# Separate Kernel in 1D kernels (Scripts) 1.0

Average Rating
User Rating:
Visitors Rating:
My rating:

See full specifications

## Separate Kernel in 1D kernels (Scripts) Publisher's description

### This function SEPARATEKERNEL will separate ( do decomposition of ) any

This function SEPARATEKERNEL will separate ( do decomposition of ) any
2D, 3D or nD kernel into 1D kernels. Of course only a sub-set of Kernels
are separable such as a Gaussian Kernel, but it will give approximations for non-separable kernels.

Separating a 3D or 5D image filter into 1D filters will give an large
speed-up in image filtering with for instance the function imfilter.

[K1 KN ERR]=SeparateKernel(H);

inputs,
H : The 2D, 3D ..., ND kernel

outputs,
K1 : Cell array with the 1D kernels
KN : Approximation of the ND input kernel by the 1D kernels
ERR : The sum of absolute difference between approximation and input kernel

.
.
---------------------------------------------------------------------
How the algorithm works
---------------------------------------------------------------------
If we have a separable kernel like

H = [1 2 1
2 4 2
3 6 3];

We like to solve unknown 1D kernels,
a=[a(1) a(2) a(3)]
b=[b(1) b(2) b(3)]

We know that,
H = a'*b

b(1) b(2) b(3)
--------------------
a(1)|h(1,1) h(1,2) h(1,3)
a(2)|h(2,1) h(2,2) h(2,3)
a(3)|h(3,1) h(3,2) h(3,3)

Thus,
h(1,1) == a(1)*b(1)
h(2,1) == a(2)*b(1)
h(3,1) == a(3)*b(1)
h(4,1) == a(1)*b(2)
...

We want to solve this by using fast matrix (least squares) math,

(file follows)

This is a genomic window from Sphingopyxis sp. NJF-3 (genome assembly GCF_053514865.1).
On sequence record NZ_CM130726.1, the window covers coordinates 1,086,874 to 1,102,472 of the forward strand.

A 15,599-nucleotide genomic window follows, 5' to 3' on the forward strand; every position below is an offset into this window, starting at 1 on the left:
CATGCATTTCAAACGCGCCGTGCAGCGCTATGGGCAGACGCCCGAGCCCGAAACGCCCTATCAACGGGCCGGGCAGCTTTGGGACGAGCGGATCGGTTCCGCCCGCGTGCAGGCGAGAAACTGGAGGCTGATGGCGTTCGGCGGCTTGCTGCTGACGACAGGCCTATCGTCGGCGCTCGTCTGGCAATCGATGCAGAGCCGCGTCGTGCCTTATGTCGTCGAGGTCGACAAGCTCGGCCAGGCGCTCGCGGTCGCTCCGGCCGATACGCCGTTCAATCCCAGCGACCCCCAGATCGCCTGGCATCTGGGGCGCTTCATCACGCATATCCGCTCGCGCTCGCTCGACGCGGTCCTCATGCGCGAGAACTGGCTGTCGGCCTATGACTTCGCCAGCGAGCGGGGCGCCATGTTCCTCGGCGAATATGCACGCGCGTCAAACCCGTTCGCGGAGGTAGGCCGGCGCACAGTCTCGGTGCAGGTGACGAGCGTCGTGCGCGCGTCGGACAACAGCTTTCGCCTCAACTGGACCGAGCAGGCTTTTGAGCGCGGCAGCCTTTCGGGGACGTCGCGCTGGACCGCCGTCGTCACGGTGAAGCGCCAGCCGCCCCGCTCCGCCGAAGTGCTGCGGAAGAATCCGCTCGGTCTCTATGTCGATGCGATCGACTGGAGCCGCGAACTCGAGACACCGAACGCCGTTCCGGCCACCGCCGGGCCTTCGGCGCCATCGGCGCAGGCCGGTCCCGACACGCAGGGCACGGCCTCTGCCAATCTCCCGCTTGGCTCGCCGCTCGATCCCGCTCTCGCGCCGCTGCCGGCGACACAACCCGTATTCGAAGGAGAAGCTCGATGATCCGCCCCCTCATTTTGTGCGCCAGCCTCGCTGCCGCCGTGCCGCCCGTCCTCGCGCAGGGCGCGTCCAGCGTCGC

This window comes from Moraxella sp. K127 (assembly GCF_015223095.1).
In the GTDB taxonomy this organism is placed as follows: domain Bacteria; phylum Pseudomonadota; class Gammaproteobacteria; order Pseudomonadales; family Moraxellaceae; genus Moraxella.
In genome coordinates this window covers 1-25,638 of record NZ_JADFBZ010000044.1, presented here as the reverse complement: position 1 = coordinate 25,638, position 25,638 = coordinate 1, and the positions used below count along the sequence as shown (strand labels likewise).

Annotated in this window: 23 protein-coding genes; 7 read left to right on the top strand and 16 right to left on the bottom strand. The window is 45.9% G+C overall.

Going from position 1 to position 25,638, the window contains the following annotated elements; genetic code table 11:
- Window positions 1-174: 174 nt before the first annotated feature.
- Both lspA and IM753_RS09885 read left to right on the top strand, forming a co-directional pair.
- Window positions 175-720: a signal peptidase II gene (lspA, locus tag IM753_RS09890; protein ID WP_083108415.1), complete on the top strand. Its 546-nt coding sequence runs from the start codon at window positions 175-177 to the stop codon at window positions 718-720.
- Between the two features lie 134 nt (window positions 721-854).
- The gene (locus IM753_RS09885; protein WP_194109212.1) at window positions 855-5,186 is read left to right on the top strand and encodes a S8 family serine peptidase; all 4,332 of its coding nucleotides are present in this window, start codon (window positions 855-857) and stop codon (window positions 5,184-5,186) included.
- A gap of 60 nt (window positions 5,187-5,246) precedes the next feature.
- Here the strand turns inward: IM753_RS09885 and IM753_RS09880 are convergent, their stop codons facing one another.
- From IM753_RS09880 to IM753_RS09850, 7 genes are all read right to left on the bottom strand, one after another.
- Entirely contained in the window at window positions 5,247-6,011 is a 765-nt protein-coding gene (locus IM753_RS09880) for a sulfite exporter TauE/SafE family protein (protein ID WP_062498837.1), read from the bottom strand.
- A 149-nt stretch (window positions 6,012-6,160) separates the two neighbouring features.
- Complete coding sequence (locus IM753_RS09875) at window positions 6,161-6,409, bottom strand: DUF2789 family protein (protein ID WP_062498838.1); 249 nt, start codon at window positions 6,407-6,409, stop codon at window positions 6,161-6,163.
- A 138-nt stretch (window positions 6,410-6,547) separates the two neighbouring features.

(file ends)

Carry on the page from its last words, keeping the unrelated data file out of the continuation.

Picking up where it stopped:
c = M * d;

c a column vector with all kernel values H
d a column vector with the unknown 1D kernels

But matrices "add" values and we have something like h(1,1) == a(1)*b(1);
We solve this by taking the log at both sides(We replace zeros by a small value. Whole lines/planes of zeros are
removed at forehand and re-added afterwards)

log( h(1,1) ) == log(a(1)) + log b(1))

The matrix is something like this,

a1 a2 a3 b1 b2 b3
M = [1 0 0 1 0 0; h11
0 1 0 1 0 0; h21
0 0 1 1 0 0; h31
1 0 0 0 1 0; h21
0 1 0 0 1 0; h22
0 0 1 0 1 0; h23
1 0 0 0 0 1; h31
0 1 0 0 0 1; h32
0 0 1 0 0 1]; h33

Least squares solution
d = exp(Mlog(c))

with the 1D kernels

[a(1);a(2);a(3);b(1);b(2);b(3)] = d

.
.
---------------------------------------------------------------------
The Problem of Negative Values
---------------------------------------------------------------------

The log of a negative value is possible it gives a complex value, log(-1) = i*pi
if we take the expontential it is back to the old value, exp(i*pi) = -1

But if we use the solver with on of the 1D vectors we get something like, this :

input | result | abs(result) | angle(result)
-1 | -0.0026 + 0.0125i | 0.0128 | 1.7744
2 | 0.0117 + 0.0228i | 0.0256 | 1.0958
-3 | -0.0078 + 0.0376i | 0.0384 | 1.7744
4 | 0.0234 + 0.0455i | 0.0512 | 1.0958
5 | 0.0293 + 0.0569i | 0.0640 | 1.0958

The absolute value is indeed correct (difference in scale is compensated
by the other 1D vectors)

As you can see the angle is correlated with the sign of the values. But I
didn't found the correlation yet. For some matrices it is something like

sign=mod(angle(solution)*scale,pi) == pi/2;

In the current algorithm, we just flip the 1D kernel values one by one.
The sign change which gives the smallest error is permanently swapped.
Until swapping signs no longer decreases the error

#### System Requirements:

MATLAB 7.10 (2010a)
Program Release Status: New Release
Program Install Support: Install and Uninstall

#### Separate Kernel in 1D kernels (Scripts) Tags:

Click on a tag to find related softwares

## Most Popular

ASK, OOK, FSK, BPSK, QPSK, 8PSK modulation 1.1
ASK, OOK, FSK, BPSK, QPSK, 8PSK modulation contain several functions for digital modulation simulation